Wednesday, 22 Jan 2020

You are here

Nor-Switch Study Shows it's Safe to Switch to a Biosimilar

The results of the Nor-Switch study were presented at the United European Gastroenterology annual congress this week demonstrating no significant difference in effect, adverse effects or antibody formation in patients switched from Remicade to the biosimilar infliximab (CT-P13, Remsima). Outcomes were compared to those who continued to take IV Remicade.

Dr. Tore Kvien presented the results stating that "the results are not suprising".

The primary endpoint of the study was disease worsening, which occurred in 26,2% of those continuing infliximab versus 29,6% in those switched to CT-P13.

The Nor-Switch study, sponsored by the Norwegian government, involved nearly 500 patients at 40 sites across Norway who had been on stable infliximab treatment for at least six months given to treat chronic inflammatory diseases Crohn’s disease, ulcerative colitis, rheumatoid arthritis, spondyloarthritis, psoriatic arthritis or chronic plaque psoriasis. 

Nearly half of the patients were switched to Celltrions CT-P13 (Remsima) with similar remission rates and safety findings. 

While the introduction of biosimilars will result in cost savings, the hope is that this will lead to increased access for patients.  In Norway the cost of biosimilar infliximab (Remsima or Inflectra) was substantially lower (70% discount) than the just announced 15% discount being offered in the USA for the same product CT-P13 (Inflectra).

However, when real-world savings were analyzed in five European countries: Germany, France, Italy, Spain and UK, the use of biosimilar infliximab (CT-P13), resulted in a 2015 total cost savings ranging from €1.35 million in Germany to €5.97 million in Spain. There were no cost savings in France, as the price of biosimilar infliximab (CT-P13) and originator were the same.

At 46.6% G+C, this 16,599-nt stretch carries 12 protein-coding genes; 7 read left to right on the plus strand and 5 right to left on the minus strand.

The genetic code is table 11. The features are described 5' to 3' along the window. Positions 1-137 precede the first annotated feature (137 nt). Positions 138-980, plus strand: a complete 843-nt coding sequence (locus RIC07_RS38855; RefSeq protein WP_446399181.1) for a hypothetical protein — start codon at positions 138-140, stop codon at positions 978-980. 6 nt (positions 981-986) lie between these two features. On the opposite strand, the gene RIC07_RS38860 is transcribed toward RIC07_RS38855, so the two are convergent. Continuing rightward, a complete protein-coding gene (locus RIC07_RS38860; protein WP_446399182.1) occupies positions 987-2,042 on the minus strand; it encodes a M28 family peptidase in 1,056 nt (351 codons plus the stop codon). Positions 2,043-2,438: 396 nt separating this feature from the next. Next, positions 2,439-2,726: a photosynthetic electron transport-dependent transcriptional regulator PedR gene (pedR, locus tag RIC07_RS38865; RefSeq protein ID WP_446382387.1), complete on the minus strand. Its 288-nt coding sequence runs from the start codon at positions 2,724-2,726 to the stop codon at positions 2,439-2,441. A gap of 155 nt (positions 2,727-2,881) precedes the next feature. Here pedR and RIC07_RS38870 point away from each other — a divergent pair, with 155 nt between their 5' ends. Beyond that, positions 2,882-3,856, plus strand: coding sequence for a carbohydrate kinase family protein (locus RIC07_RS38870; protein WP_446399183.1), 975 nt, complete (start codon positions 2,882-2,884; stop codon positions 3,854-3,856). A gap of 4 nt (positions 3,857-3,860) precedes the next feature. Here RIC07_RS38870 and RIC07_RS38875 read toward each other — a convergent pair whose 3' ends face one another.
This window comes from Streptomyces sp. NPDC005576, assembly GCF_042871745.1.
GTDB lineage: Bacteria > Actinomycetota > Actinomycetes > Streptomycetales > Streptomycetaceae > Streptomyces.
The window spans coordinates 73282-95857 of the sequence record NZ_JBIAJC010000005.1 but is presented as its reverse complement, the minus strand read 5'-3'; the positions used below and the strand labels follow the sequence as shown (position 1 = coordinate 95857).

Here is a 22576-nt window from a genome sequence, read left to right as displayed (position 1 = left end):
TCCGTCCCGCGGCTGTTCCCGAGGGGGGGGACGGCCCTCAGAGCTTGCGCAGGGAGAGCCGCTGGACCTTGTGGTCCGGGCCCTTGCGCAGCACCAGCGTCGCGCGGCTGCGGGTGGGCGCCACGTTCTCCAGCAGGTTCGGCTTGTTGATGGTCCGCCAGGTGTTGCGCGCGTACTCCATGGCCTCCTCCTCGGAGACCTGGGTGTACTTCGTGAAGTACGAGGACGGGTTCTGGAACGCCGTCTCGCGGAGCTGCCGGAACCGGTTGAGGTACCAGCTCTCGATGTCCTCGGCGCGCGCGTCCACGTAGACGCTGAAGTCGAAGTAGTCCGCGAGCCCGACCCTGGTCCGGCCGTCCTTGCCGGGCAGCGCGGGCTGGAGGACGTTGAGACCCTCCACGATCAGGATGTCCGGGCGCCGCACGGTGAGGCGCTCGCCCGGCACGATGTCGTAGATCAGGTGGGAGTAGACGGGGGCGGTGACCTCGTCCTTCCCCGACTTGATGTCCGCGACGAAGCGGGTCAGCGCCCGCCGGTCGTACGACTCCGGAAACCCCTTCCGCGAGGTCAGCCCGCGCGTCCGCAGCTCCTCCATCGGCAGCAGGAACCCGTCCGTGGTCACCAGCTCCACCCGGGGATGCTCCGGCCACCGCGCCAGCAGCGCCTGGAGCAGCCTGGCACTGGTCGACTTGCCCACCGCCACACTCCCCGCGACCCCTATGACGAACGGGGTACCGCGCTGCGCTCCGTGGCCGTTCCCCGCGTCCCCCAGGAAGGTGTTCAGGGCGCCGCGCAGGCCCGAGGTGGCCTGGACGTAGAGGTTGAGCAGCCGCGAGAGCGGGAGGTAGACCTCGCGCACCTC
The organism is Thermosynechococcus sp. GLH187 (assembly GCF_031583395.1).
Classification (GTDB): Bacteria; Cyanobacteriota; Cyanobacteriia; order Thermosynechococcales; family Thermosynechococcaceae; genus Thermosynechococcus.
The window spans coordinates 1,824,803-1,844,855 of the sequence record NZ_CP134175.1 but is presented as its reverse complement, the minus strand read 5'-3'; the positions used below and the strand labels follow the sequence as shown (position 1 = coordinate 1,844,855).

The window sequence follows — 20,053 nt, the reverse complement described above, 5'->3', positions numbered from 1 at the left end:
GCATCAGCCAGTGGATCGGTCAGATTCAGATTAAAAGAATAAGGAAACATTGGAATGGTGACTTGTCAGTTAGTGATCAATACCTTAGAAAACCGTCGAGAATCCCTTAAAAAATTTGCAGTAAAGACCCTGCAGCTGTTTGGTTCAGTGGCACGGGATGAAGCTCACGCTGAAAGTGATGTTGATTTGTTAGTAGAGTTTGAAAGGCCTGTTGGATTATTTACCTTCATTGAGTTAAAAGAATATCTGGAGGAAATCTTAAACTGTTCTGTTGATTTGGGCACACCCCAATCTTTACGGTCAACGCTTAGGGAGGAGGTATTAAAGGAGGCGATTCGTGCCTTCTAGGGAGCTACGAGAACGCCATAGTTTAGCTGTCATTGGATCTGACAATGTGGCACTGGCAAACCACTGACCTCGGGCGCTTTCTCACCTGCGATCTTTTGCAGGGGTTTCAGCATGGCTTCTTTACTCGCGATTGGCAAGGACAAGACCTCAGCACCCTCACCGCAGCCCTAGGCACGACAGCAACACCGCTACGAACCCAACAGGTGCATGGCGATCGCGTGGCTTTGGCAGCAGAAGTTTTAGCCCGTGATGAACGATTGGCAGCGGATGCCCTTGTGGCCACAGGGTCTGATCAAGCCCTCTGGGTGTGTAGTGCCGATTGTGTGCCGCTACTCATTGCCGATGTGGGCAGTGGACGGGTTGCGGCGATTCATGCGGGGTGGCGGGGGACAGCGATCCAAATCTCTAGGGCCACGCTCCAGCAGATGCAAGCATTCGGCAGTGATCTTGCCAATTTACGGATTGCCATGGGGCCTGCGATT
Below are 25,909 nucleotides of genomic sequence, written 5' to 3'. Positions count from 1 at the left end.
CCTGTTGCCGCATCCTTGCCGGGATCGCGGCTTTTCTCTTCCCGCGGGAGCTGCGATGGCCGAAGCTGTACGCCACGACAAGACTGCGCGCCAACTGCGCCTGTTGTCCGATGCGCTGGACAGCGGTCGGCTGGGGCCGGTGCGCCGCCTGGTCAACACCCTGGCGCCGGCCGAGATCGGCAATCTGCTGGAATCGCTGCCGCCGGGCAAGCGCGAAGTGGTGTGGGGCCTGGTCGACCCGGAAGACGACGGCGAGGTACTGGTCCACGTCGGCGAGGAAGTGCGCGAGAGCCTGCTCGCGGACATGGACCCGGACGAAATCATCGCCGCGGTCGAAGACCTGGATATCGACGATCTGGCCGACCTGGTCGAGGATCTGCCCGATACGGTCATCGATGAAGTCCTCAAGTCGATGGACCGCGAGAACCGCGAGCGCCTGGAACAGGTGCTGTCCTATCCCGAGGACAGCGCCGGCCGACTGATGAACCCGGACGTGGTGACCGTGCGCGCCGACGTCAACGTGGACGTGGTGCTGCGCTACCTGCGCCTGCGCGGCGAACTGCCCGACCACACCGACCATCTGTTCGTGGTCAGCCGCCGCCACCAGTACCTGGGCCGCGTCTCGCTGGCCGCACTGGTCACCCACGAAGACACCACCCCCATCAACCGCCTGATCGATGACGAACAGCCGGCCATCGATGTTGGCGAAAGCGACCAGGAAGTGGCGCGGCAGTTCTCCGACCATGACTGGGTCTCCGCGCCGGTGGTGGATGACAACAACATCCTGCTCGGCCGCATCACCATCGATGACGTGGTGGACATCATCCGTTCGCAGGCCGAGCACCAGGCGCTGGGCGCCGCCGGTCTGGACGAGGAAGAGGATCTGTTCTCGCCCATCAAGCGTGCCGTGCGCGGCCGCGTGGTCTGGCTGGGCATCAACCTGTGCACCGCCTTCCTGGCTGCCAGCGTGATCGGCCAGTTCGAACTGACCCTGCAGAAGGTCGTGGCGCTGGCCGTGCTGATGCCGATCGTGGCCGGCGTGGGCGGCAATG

Disclosures: 
The author has received compensation as an advisor or consultant on this subject

Add new comment

More Like This

Best of 2019 - The Shame Behind Adalimumab Biosimilars

JAMA has an article this week on the shift from biologic drugs to less expensive therapeutic biosimilar agents. The impact of biosimilars can be easily represented by the shift from adalimuamb - a biologic with nearly $19 billion in sales in 2018 - to any one of the four FDA approved biosimilars for adalimumab (see the daily download for slides on new adalimumab and other biosimilars).

Psoriasis Risk Increased with TNF Inhibitors in Juveniles

Children with inflammatory diseases who were treated with tumor necrosis factor (TNF) inhibitors had a higher rate of incident psoriasis than those not exposed to these biologics, a single-center retrospective study found.

The Shame Behind Adalimumab Biosimilars

JAMA has an article this week on the shift from biologic drugs to less expensive therapeutic biosimilar agents. The impact of biosimilars can be easily represented by the shift from adalimuamb - a biologic with nearly $19 billion in sales in 2018 - to any one of the four FDA approved biosimilars for adalimumab (see the daily download for slides on new adalimumab and other biosimilars).

Pain Persists Despite TNF Inhibitor Use

Control of pain in patients with rheumatoid arthritis (RA) often focuses on control of inflammation as a means to better control pain. However, a new claims data study shows that while anti-tumor necrosis factor inhibitor (TNFi) may lower the use of opioids, the reduction is nominal, suggesting that a substantial amount of pain is not adequately addressed by TNFi - a potent anti-inflammatory approach.

Adalimumab and Pregnancy Outcomes

A prospective study of birth outcomes to mothers exposed to adalimumab (ADA) between 2004 and 2016 was conducted by Organization of Teratology Information Specialists (OTIS) Research Center at the University of California San Diego, and showed that ADA exposure was not associated with an increased risk for any of the adverse outcomes examined.